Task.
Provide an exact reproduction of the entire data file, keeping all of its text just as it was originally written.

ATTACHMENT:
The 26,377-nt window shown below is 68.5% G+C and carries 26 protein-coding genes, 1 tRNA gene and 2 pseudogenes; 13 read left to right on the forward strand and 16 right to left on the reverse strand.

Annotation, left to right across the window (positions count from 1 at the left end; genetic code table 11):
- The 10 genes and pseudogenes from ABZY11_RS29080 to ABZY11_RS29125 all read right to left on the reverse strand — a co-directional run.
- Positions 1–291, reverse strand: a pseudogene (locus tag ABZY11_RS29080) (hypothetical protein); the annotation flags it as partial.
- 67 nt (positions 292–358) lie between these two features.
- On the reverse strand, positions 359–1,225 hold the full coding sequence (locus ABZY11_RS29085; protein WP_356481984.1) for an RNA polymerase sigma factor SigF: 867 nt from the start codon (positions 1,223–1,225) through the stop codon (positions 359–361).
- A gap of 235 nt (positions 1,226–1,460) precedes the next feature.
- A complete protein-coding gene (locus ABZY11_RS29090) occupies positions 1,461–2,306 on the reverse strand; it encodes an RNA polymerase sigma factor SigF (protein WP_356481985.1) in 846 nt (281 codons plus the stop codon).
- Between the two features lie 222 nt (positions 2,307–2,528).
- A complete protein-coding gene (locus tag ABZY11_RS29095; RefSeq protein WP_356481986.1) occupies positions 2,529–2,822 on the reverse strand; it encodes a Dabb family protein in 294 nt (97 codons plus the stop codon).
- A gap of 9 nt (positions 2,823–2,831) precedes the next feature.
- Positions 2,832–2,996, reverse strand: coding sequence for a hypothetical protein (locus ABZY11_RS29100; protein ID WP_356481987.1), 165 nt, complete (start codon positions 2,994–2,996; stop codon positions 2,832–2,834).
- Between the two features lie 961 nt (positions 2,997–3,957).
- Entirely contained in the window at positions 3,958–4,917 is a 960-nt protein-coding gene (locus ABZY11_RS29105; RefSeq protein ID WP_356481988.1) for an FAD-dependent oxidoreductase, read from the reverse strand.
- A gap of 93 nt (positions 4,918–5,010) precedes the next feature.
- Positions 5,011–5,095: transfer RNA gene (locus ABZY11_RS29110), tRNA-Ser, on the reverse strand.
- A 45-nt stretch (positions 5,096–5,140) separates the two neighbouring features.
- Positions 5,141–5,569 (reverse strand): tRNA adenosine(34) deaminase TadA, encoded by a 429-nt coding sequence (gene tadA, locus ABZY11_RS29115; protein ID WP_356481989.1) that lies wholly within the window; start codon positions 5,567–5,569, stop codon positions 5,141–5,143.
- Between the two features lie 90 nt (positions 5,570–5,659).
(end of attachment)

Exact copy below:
The 26,377-nt window shown below is 68.5% G+C and carries 26 protein-coding genes, 1 tRNA gene and 2 pseudogenes; 13 read left to right on the forward strand and 16 right to left on the reverse strand.

Annotation, left to right across the window (positions count from 1 at the left end; genetic code table 11):
- The 10 genes and pseudogenes from ABZY11_RS29080 to ABZY11_RS29125 all read right to left on the reverse strand — a co-directional run.
- Positions 1–291, reverse strand: a pseudogene (locus tag ABZY11_RS29080) (hypothetical protein); the annotation flags it as partial.
- 67 nt (positions 292–358) lie between these two features.
- On the reverse strand, positions 359–1,225 hold the full coding sequence (locus ABZY11_RS29085; protein WP_356481984.1) for an RNA polymerase sigma factor SigF: 867 nt from the start codon (positions 1,223–1,225) through the stop codon (positions 359–361).
- A gap of 235 nt (positions 1,226–1,460) precedes the next feature.
- A complete protein-coding gene (locus ABZY11_RS29090) occupies positions 1,461–2,306 on the reverse strand; it encodes an RNA polymerase sigma factor SigF (protein WP_356481985.1) in 846 nt (281 codons plus the stop codon).
- Between the two features lie 222 nt (positions 2,307–2,528).
- A complete protein-coding gene (locus tag ABZY11_RS29095; RefSeq protein WP_356481986.1) occupies positions 2,529–2,822 on the reverse strand; it encodes a Dabb family protein in 294 nt (97 codons plus the stop codon).
- A gap of 9 nt (positions 2,823–2,831) precedes the next feature.
- Positions 2,832–2,996, reverse strand: coding sequence for a hypothetical protein (locus ABZY11_RS29100; protein ID WP_356481987.1), 165 nt, complete (start codon positions 2,994–2,996; stop codon positions 2,832–2,834).
- Between the two features lie 961 nt (positions 2,997–3,957).
- Entirely contained in the window at positions 3,958–4,917 is a 960-nt protein-coding gene (locus ABZY11_RS29105; RefSeq protein ID WP_356481988.1) for an FAD-dependent oxidoreductase, read from the reverse strand.
- A gap of 93 nt (positions 4,918–5,010) precedes the next feature.
- Positions 5,011–5,095: transfer RNA gene (locus ABZY11_RS29110), tRNA-Ser, on the reverse strand.
- A 45-nt stretch (positions 5,096–5,140) separates the two neighbouring features.
- Positions 5,141–5,569 (reverse strand): tRNA adenosine(34) deaminase TadA, encoded by a 429-nt coding sequence (gene tadA, locus ABZY11_RS29115; protein ID WP_356481989.1) that lies wholly within the window; start codon positions 5,567–5,569, stop codon positions 5,141–5,143.
- Between the two features lie 90 nt (positions 5,570–5,659).